Published: 16 March, 2012
by JOSH LOEB
A HARMLESS species of arboreal snake that bizarrely established a breeding colony on the fringes of Regent’s Park has been written about in a scientific journal for ecologists.
A paper about invasive species of reptile and amphibian living in London appears in latest issue of academic publication The London Naturalist.
Dozens have apparently been found in the capital, many of them brought to the city as part of the exotic pet trade and released by callous owners, but few if any others have managed to survive for long periods in our cool and unfamiliar climate, let alone breed.
It is for this reason that Westminster’s colony of aesculapian snakes, which experts say thrive on the banks of the Regent’s Canal, is considered significant, although mystery surrounds how the creatures, which are native to the former Yugoslavia, found their way there.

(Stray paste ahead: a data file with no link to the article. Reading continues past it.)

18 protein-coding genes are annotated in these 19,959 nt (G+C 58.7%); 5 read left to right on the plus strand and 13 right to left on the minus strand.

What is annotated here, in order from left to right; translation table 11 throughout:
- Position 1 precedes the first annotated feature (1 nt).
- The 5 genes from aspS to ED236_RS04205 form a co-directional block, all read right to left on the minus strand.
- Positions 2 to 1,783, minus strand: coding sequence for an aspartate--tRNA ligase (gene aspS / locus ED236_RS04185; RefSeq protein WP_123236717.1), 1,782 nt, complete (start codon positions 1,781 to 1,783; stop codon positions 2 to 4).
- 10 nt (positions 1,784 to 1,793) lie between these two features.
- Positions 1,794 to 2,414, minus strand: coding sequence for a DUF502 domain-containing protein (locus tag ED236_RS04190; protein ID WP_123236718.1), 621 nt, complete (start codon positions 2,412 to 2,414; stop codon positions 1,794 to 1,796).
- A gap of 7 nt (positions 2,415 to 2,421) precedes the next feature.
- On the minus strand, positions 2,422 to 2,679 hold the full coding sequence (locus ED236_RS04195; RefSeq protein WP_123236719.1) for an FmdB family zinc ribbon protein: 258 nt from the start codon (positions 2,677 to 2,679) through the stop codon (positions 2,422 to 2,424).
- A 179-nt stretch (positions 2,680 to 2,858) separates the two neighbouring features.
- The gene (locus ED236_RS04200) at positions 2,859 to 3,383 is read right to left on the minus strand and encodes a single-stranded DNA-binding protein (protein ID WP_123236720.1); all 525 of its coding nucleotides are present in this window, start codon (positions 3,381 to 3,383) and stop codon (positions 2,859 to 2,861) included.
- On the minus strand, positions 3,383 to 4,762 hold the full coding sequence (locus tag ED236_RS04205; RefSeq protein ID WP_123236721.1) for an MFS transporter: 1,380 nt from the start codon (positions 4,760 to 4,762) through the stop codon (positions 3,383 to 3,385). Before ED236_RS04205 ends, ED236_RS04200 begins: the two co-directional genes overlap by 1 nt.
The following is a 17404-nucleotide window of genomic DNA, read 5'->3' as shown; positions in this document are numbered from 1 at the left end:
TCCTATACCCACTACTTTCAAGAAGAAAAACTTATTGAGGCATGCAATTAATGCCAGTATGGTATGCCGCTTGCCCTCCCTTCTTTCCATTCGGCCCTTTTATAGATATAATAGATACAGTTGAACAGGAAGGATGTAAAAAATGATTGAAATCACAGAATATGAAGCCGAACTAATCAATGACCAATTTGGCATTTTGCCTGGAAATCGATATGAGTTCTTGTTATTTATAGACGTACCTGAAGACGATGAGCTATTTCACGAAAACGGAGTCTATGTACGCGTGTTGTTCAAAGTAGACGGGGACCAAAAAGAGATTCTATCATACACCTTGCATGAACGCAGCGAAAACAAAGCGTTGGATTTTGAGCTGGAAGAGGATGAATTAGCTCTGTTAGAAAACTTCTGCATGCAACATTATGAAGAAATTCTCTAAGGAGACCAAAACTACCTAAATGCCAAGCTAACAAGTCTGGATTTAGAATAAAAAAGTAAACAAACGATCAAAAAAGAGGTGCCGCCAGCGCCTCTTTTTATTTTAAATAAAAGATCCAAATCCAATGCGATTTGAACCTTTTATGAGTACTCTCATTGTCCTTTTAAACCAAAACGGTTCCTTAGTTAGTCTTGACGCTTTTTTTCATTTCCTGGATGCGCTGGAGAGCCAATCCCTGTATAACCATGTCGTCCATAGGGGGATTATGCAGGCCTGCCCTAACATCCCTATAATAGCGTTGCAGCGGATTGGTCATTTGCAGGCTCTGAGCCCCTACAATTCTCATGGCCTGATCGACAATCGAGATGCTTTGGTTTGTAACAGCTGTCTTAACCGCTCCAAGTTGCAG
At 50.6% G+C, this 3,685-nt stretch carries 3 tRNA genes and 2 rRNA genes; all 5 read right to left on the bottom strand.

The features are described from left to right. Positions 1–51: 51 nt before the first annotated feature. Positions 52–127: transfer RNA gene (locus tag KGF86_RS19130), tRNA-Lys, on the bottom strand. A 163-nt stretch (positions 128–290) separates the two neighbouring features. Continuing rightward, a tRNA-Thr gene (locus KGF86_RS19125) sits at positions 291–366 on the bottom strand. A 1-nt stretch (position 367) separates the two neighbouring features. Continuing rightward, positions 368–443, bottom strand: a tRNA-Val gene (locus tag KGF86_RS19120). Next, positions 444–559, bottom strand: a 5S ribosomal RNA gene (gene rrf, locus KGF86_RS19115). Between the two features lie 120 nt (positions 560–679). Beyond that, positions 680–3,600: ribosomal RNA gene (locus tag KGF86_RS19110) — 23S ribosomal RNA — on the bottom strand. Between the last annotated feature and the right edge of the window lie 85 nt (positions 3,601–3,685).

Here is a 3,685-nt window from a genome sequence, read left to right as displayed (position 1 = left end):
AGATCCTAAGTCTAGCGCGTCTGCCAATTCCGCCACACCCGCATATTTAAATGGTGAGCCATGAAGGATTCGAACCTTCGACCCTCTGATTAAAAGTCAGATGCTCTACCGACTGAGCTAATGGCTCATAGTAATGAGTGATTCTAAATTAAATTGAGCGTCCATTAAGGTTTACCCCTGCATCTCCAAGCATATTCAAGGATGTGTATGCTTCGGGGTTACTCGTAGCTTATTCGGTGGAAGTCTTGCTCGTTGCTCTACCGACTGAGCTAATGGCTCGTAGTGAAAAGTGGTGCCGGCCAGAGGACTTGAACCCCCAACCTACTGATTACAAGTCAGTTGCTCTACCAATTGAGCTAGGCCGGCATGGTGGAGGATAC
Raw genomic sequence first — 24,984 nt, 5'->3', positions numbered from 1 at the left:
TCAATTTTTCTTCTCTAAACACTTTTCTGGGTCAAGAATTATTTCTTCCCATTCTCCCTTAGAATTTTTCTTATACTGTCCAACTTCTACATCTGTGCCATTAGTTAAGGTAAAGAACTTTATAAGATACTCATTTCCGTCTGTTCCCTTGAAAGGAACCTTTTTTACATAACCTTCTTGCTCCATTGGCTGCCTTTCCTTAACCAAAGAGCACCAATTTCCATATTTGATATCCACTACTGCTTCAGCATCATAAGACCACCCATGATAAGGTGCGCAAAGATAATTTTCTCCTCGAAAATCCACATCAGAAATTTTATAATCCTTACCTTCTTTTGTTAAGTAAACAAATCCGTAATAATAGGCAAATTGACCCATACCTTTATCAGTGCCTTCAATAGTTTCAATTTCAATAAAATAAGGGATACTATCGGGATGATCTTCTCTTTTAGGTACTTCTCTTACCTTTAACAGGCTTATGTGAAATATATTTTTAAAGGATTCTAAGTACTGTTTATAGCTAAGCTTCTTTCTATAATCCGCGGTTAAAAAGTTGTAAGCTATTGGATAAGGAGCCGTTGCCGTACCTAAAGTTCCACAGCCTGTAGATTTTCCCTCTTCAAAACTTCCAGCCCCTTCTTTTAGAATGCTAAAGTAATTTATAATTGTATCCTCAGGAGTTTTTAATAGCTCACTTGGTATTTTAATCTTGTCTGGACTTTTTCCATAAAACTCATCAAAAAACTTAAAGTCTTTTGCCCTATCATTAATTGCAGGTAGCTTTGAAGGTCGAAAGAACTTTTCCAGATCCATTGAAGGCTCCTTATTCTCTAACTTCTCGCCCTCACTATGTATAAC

According to the paper, one theory is that snakes kept at a now defunct Inner London Education Authority facility for scientific experiments were released “on the quiet” in the 1980s.
According to the paper, the feral population was first described in 1998 by a head keeper of reptiles in London Zoo.
It also states: “Several newly born snakes were found in the basement of a building around 30 metres from the embankment in 2010, and breeding in that year was also shown in 2011 with a young 2010 cohort snake being located. To this date this is the only example of a non-native snake species breeding successfully and forming populations in the wild in London and the UK as a whole.”
Fragments of juvenile aesculapian snakes have also apparently been found in bird aviaries close to the canal.
However, nearby residents need not fear. Not only are the creatures completely harmless to humans, unusually for
a non-native species they are not thought to do damage to the eco-system.
The snakes are believed to survive by feeding on rodents and possibly small birds.